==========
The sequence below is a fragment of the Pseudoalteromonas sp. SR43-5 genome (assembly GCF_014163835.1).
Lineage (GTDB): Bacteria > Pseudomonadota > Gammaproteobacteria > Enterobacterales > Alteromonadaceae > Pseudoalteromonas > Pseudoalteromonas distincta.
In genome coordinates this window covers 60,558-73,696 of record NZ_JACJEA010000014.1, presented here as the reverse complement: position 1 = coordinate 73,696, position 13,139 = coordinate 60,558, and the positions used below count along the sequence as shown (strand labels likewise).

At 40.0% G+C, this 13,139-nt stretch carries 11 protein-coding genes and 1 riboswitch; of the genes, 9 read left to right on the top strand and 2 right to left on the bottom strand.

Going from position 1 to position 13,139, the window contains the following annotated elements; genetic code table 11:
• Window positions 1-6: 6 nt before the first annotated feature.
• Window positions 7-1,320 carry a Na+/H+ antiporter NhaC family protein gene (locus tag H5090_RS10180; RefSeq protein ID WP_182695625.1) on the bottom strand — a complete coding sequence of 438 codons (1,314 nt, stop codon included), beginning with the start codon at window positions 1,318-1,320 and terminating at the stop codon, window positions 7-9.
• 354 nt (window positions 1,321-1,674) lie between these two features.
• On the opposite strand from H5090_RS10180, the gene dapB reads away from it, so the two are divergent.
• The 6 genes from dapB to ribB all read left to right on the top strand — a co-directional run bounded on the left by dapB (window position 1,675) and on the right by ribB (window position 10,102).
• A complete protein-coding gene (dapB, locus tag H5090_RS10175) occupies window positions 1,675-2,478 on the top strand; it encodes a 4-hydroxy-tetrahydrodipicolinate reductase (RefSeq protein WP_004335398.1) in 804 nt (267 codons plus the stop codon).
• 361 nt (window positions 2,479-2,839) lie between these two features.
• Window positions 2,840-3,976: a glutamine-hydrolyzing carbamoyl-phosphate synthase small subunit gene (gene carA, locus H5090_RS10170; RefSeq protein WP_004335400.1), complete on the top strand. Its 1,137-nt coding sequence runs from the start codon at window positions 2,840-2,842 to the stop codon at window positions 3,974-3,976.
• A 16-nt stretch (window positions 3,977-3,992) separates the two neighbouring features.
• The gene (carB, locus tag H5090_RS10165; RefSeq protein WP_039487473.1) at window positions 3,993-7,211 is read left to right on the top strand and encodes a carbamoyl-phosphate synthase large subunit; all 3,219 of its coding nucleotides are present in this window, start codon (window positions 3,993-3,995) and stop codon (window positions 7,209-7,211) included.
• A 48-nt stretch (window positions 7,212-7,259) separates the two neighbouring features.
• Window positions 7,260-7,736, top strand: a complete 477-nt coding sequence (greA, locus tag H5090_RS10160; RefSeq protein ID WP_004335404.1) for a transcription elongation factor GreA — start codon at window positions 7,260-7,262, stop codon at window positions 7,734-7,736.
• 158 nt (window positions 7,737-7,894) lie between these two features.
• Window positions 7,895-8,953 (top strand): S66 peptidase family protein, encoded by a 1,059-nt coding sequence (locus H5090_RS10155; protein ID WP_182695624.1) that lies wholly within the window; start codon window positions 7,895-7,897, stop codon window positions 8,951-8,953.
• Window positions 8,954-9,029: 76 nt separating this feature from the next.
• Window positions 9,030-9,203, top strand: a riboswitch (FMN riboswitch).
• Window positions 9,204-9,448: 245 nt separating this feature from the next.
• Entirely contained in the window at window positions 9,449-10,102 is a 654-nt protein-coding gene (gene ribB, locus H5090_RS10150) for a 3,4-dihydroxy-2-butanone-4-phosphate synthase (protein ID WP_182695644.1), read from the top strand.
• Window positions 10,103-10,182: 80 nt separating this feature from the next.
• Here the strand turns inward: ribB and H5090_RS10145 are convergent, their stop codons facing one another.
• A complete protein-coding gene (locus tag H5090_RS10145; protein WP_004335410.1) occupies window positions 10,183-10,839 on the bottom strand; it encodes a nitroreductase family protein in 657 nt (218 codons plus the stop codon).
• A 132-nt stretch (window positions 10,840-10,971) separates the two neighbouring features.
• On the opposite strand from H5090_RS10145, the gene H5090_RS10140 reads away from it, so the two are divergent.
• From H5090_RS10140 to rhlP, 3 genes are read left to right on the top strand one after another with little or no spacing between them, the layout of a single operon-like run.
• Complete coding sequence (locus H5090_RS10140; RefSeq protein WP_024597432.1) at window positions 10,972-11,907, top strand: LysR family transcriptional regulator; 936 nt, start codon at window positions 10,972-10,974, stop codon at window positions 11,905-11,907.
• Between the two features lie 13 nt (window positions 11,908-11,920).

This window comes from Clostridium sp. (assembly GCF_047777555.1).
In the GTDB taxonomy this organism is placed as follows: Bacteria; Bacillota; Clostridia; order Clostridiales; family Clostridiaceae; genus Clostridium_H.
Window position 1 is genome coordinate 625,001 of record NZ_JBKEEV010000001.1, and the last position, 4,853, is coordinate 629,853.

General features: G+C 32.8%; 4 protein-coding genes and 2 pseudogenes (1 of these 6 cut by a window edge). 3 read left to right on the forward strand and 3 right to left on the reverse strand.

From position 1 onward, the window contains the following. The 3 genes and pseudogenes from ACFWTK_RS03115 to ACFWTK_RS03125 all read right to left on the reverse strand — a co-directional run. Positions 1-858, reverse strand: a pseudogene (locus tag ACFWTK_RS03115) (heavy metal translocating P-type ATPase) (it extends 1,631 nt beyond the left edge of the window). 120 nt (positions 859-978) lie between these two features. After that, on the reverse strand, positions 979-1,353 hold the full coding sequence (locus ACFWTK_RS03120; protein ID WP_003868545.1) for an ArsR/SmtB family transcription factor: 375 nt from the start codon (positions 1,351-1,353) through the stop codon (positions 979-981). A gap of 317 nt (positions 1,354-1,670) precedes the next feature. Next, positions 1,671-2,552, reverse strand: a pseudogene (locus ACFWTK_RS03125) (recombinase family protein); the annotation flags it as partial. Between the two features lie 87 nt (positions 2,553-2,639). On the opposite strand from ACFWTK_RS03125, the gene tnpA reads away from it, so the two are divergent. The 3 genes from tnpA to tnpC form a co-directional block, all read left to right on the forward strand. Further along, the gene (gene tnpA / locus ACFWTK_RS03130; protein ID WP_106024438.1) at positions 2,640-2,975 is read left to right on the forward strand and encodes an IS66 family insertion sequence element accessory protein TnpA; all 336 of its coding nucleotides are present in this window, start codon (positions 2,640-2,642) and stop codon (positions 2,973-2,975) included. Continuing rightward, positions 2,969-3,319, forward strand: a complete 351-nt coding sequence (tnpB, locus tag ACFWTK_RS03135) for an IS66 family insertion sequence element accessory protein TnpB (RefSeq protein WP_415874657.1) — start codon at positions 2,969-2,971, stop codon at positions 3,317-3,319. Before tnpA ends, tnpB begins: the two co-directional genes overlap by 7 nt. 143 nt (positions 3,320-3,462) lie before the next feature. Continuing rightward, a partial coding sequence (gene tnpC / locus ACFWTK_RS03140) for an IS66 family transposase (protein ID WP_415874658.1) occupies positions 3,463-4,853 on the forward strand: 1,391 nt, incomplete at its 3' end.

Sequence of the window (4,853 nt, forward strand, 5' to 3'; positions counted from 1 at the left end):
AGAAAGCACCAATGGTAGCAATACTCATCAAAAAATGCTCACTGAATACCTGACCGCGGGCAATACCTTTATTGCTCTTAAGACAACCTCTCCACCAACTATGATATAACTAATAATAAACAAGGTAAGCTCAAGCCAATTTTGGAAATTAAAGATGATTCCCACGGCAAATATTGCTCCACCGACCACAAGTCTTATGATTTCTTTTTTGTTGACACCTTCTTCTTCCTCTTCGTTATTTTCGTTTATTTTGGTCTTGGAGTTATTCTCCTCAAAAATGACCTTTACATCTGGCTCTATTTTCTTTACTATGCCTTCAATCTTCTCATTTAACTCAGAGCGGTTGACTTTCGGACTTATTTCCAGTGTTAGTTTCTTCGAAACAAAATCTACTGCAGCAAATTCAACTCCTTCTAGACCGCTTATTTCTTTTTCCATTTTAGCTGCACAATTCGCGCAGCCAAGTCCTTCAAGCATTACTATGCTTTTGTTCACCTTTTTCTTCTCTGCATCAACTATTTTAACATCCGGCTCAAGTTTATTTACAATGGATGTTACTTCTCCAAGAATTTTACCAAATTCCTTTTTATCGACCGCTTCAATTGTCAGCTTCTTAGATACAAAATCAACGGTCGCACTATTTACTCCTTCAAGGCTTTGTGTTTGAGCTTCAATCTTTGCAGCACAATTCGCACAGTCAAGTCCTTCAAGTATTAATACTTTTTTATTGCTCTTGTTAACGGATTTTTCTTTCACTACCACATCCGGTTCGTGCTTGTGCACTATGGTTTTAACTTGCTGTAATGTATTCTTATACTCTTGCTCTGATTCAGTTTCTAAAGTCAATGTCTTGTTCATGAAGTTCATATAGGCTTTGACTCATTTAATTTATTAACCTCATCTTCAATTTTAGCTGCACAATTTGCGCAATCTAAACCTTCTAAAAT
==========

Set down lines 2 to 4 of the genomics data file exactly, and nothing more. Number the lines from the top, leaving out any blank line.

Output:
Lineage (GTDB): Bacteria > Pseudomonadota > Gammaproteobacteria > Enterobacterales > Alteromonadaceae > Pseudoalteromonas > Pseudoalteromonas distincta.
In genome coordinates this window covers 60,558-73,696 of record NZ_JACJEA010000014.1, presented here as the reverse complement: position 1 = coordinate 73,696, position 13,139 = coordinate 60,558, and the positions used below count along the sequence as shown (strand labels likewise).

At 40.0% G+C, this 13,139-nt stretch carries 11 protein-coding genes and 1 riboswitch; of the genes, 9 read left to right on the top strand and 2 right to left on the bottom strand.